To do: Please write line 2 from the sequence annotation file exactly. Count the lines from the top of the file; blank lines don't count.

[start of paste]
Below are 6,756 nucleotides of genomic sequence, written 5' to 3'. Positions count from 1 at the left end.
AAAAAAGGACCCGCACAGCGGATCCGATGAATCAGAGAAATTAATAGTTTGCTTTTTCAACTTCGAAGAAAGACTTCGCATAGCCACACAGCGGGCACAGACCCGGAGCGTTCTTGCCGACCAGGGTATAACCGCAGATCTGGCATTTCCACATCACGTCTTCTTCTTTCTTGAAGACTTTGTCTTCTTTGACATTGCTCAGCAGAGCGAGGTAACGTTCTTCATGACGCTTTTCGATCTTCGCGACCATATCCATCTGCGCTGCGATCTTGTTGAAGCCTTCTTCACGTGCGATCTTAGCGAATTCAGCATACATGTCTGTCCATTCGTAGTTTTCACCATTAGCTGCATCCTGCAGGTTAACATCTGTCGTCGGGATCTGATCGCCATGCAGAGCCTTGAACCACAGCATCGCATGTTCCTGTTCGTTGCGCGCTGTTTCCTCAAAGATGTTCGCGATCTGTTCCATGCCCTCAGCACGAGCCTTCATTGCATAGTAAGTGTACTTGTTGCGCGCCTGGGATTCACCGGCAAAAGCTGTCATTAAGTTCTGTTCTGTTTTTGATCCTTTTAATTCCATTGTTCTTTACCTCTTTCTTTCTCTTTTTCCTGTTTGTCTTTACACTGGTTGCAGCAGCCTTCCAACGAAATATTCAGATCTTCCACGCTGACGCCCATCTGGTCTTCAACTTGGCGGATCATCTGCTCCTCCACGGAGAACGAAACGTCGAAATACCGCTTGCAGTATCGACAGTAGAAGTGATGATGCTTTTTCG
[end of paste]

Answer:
AAAAAAGGACCCGCACAGCGGATCCGATGAATCAGAGAAATTAATAGTTTGCTTTTTCAACTTCGAAGAAAGACTTCGCATAGCCACACAGCGGGCACAGACCCGGAGCGTTCTTGCCGACCAGGGTATAACCGCAGATCTGGCATTTCCACATCACGTCTTCTTCTTTCTTGAAGACTTTGTCTTCTTTGACATTGCTCAGCAGAGCGAGGTAACGTTCTTCATGACGCTTTTCGATCTTCGCGACCATATCCATCTGCGCTGCGATCTTGTTGAAGCCTTCTTCACGTGCGATCTTAGCGAATTCAGCATACATGTCTGTCCATTCGTAGTTTTCACCATTAGCTGCATCCTGCAGGTTAACATCTGTCGTCGGGATCTGATCGCCATGCAGAGCCTTGAACCACAGCATCGCATGTTCCTGTTCGTTGCGCGCTGTTTCCTCAAAGATGTTCGCGATCTGTTCCATGCCCTCAGCACGAGCCTTCATTGCATAGTAAGTGTACTTGTTGCGCGCCTGGGATTCACCGGCAAAAGCTGTCATTAAGTTCTGTTCTGTTTTTGATCCTTTTAATTCCATTGTTCTTTACCTCTTTCTTTCTCTTTTTCCTGTTTGTCTTTACACTGGTTGCAGCAGCCTTCCAACGAAATATTCAGATCTTCCACGCTGACGCCCATCTGGTCTTCAACTTGGCGGATCATCTGCTCCTCCACGGAGAACGAAACGTCGAAATACCGCTTGCAGTATCGACAGTAGAAGTGATGATGCTTTTTCG